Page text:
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Ale in the Castle 

Arcata's brew scene has a new addition

click to enlarge The prosciutto and brie panini with apple served on a baguette.

Photo by Jennifer Fumiko Cahill

The prosciutto and brie panini with apple served on a baguette.

Built on Arcata's H Street in 1885 as the former clubhouse for the Knights of Pythian, Pythian Castle has lived many lives and is currently inhabited by multiple clothing shops including a grand-papi of local thrift shops, the Vintage Avenger. But there has been a small restaurant space nestled in among the retail shops that had yet to find its forever match — like a shell without its hermit crab. Because the space has turned over a few times in recent history, it is easy to overlook that a new business has moved in. But let me assure you, Oak Deli and Brewery is not to be overlooked.

After a career of working in events in Southern Humboldt came to an abrupt halt during the infamous pandemic, Bryce Cherpelis needed to make a hard pivot. Cherpelis' parents had been home brewing since 1993 and when they moved to Florida, Cherpelis called a quick "dibs" on the brewing equipment as well as the family recipe book. Paired with his 10 years of experience working in a deli, Cherpelis saw the perfect new venture, which just launched in January.

The interior of Oak Deli and Brewery is clean and simple and shows that it has room to grow and continue to make its mark. Though the simplicity of the space is misleading, as Cherpelis renovated the whole interior — including a reclaimed teak floor and new, special electrical wiring for brewing — all in a successful transformation from the salon that it had been most recently. The true focal points of the shop are the impressive deli case and the even more impressive fermentation tanks behind the counter.

But let's not bury the lede here — the beer is delicious. At the moment, Cherpelis is only producing a few beers at a time and rotating them regularly, so there is always something new to try. When I went to taste with Cherpelis, the two he had on tap after a very busy weekend with Oyster Festival, were the Redwood Creek Sessions IPA, which was a more "daytime" IPA as Cherpelis described, with a lower, 4-percent alcohol content and a soft stone fruit flavor (would absolutely recommend), and the Berliner Weiss Sour, which was beautifully complex with a 5-percent alcohol content, notes of bananas foster, brioche, pineapple and a slight touch of hops (my personal favorite and I went back for a full pint).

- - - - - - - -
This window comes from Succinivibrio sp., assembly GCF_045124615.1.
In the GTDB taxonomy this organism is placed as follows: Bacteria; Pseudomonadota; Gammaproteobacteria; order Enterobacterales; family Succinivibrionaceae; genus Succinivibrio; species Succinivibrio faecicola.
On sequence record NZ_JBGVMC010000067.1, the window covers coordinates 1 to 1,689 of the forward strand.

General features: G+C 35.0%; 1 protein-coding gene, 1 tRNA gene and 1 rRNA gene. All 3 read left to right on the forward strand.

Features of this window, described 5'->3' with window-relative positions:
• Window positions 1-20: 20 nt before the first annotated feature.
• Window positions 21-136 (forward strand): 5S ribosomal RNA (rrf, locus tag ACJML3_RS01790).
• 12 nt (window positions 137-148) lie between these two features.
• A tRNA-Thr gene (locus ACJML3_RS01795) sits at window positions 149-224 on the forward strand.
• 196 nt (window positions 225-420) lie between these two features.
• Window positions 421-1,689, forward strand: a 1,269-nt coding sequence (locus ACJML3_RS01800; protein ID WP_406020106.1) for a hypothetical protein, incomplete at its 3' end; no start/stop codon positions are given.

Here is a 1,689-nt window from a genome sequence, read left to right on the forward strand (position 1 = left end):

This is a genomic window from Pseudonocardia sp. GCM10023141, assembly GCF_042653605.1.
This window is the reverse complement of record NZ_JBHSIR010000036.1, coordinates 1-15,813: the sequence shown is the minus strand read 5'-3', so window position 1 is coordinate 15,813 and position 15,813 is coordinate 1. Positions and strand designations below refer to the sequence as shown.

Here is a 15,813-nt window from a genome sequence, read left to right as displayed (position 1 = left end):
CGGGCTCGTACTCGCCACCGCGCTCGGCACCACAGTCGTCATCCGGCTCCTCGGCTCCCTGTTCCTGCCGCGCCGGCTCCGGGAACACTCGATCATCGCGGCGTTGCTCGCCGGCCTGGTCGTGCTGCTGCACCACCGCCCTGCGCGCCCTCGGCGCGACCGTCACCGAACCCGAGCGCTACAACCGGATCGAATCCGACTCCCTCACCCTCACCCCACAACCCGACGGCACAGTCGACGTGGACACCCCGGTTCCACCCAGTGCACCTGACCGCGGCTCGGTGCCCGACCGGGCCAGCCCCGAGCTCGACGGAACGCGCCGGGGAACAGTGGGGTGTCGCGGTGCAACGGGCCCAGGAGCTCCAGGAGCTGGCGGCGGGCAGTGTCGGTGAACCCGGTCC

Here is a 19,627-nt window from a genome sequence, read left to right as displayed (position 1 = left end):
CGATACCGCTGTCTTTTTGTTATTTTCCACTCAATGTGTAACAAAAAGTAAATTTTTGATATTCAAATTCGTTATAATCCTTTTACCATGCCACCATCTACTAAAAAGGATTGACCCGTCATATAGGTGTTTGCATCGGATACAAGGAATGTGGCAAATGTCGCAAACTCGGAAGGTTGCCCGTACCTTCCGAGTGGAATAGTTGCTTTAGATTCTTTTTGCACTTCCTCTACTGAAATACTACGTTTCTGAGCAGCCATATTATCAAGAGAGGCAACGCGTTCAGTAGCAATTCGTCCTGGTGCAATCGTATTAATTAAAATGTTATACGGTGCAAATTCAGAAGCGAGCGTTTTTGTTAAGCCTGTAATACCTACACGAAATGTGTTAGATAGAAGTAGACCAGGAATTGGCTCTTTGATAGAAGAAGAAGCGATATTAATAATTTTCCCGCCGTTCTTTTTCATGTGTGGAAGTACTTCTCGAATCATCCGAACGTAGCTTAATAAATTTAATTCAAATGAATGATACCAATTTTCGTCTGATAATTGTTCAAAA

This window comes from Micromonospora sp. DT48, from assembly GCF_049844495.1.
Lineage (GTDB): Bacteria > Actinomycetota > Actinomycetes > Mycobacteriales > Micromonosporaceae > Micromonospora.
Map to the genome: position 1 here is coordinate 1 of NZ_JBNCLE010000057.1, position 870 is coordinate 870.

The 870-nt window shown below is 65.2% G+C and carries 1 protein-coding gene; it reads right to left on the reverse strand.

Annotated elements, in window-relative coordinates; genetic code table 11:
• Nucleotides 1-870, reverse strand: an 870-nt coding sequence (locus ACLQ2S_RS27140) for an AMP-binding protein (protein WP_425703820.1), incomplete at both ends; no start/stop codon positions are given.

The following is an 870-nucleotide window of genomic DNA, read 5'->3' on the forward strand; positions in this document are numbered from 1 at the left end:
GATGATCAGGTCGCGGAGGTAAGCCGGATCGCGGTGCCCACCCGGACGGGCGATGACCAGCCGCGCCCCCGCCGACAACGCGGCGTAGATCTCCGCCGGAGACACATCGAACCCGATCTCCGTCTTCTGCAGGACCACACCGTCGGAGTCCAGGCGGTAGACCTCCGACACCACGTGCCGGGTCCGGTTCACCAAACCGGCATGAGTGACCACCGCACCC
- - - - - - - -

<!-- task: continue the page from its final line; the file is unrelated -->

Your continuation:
I also got the opportunity to taste some new, unfinished beers that were still wrapping up the fermentation process. And even without bubbles and final touches, they were delicious and I could tell that they were going to be fantastic. The Vienna Pilsner, which is brewed from an Austrian grain, had slightly more hops than the other two, with unique notes of Meyer lemon, tangerine and orange blossom; the Mexican Lager was lighter, with notes of white nectarine, apple, lemon and spice; and the Pale Red Ale had a bigger body, more hops and a scrumptious red delicious apple flavor. All of these may be on tap by the time this article publishes but, honestly, I hope that they were popular enough that they're already on to the next round.

The boutique nature of the small brewery is what really makes each product special. The hands-on techniques that Cherpelis takes ensure quality, as well as fewer chemical cleaners, as he takes the time to "care about every corner of the kettle." And the full grain he uses rather than malt (which is a dehydrated, concentrated product) means a longer extraction process, but also some incredibly nuanced flavor.

Though the beer certainly is the star of the show, one of the things that I was very impressed by was the quality of the food Oak Deli and Brewery offers. Ingredients are sourced locally (including the ever-delicious Brio Breadworks). The food is simple, but excellent because as Cherpelis says, "We use really good product and put it together." When I was there, the soup of the day was a chicken wild rice, which I all but completely inhaled, and I also had a chance to try the brie and prosciutto sandwich and the Oak Reuben, which was spectacular.

Though the business is still new, it's just getting started. For now, Oak Deli and Brewery is open Wednesday through Sunday from 11 a.m. to 7 p.m. with entertainment and events on Fridays from 7 to 9 p.m. Beers rotate regularly, sticking around for two to three weeks at a time and plans are in the works to expand to filling growlers, as well as selling in local shops soon. But it doesn't stop there. Cherpelis says the next goal is to expand into an offsite brewing space to increase from a 100 gallon production to about 1,000 gallons, as well as expanding the packaging and distribution of the product. And from what it sounds like, that's just the next step and there is so much more to come.

Editor's note: This story has been updated to correct the name of Oak Deli and Brewery.
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Erin Young

Erin Young

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